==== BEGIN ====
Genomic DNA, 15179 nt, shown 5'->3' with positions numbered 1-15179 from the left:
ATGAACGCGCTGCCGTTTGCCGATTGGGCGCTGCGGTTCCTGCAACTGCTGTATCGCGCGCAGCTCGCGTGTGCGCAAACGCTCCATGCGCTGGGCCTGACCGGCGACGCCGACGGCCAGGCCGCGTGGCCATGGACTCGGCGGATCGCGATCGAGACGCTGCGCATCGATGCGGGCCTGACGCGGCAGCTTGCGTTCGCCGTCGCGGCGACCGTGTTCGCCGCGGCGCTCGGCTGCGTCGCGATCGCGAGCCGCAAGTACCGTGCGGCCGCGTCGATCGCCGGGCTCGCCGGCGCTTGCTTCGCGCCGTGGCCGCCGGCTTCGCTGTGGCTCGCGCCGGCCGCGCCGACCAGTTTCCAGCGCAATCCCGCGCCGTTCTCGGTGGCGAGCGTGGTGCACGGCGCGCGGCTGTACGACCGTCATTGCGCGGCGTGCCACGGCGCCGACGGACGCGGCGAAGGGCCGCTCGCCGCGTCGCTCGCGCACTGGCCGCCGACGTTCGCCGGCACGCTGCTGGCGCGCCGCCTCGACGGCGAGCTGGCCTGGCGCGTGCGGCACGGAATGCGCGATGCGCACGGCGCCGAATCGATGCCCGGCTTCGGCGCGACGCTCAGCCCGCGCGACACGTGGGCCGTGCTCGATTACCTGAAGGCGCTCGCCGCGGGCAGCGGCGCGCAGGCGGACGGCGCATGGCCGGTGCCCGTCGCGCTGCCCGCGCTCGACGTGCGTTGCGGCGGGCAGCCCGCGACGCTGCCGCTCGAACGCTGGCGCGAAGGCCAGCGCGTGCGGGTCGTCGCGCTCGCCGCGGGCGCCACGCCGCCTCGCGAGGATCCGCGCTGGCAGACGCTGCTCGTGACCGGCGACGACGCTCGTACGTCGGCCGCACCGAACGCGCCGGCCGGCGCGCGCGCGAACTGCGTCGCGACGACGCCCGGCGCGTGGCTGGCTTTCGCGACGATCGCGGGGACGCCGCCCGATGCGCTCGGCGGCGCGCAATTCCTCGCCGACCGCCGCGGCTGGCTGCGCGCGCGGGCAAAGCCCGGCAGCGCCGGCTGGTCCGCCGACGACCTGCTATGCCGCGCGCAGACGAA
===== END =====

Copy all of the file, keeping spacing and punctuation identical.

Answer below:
Genomic DNA, 15179 nt, shown 5'->3' with positions numbered 1-15179 from the left:
ATGAACGCGCTGCCGTTTGCCGATTGGGCGCTGCGGTTCCTGCAACTGCTGTATCGCGCGCAGCTCGCGTGTGCGCAAACGCTCCATGCGCTGGGCCTGACCGGCGACGCCGACGGCCAGGCCGCGTGGCCATGGACTCGGCGGATCGCGATCGAGACGCTGCGCATCGATGCGGGCCTGACGCGGCAGCTTGCGTTCGCCGTCGCGGCGACCGTGTTCGCCGCGGCGCTCGGCTGCGTCGCGATCGCGAGCCGCAAGTACCGTGCGGCCGCGTCGATCGCCGGGCTCGCCGGCGCTTGCTTCGCGCCGTGGCCGCCGGCTTCGCTGTGGCTCGCGCCGGCCGCGCCGACCAGTTTCCAGCGCAATCCCGCGCCGTTCTCGGTGGCGAGCGTGGTGCACGGCGCGCGGCTGTACGACCGTCATTGCGCGGCGTGCCACGGCGCCGACGGACGCGGCGAAGGGCCGCTCGCCGCGTCGCTCGCGCACTGGCCGCCGACGTTCGCCGGCACGCTGCTGGCGCGCCGCCTCGACGGCGAGCTGGCCTGGCGCGTGCGGCACGGAATGCGCGATGCGCACGGCGCCGAATCGATGCCCGGCTTCGGCGCGACGCTCAGCCCGCGCGACACGTGGGCCGTGCTCGATTACCTGAAGGCGCTCGCCGCGGGCAGCGGCGCGCAGGCGGACGGCGCATGGCCGGTGCCCGTCGCGCTGCCCGCGCTCGACGTGCGTTGCGGCGGGCAGCCCGCGACGCTGCCGCTCGAACGCTGGCGCGAAGGCCAGCGCGTGCGGGTCGTCGCGCTCGCCGCGGGCGCCACGCCGCCTCGCGAGGATCCGCGCTGGCAGACGCTGCTCGTGACCGGCGACGACGCTCGTACGTCGGCCGCACCGAACGCGCCGGCCGGCGCGCGCGCGAACTGCGTCGCGACGACGCCCGGCGCGTGGCTGGCTTTCGCGACGATCGCGGGGACGCCGCCCGATGCGCTCGGCGGCGCGCAATTCCTCGCCGACCGCCGCGGCTGGCTGCGCGCGCGGGCAAAGCCCGGCAGCGCCGGCTGGTCCGCCGACGACCTGCTATGCCGCGCGCAGACGAA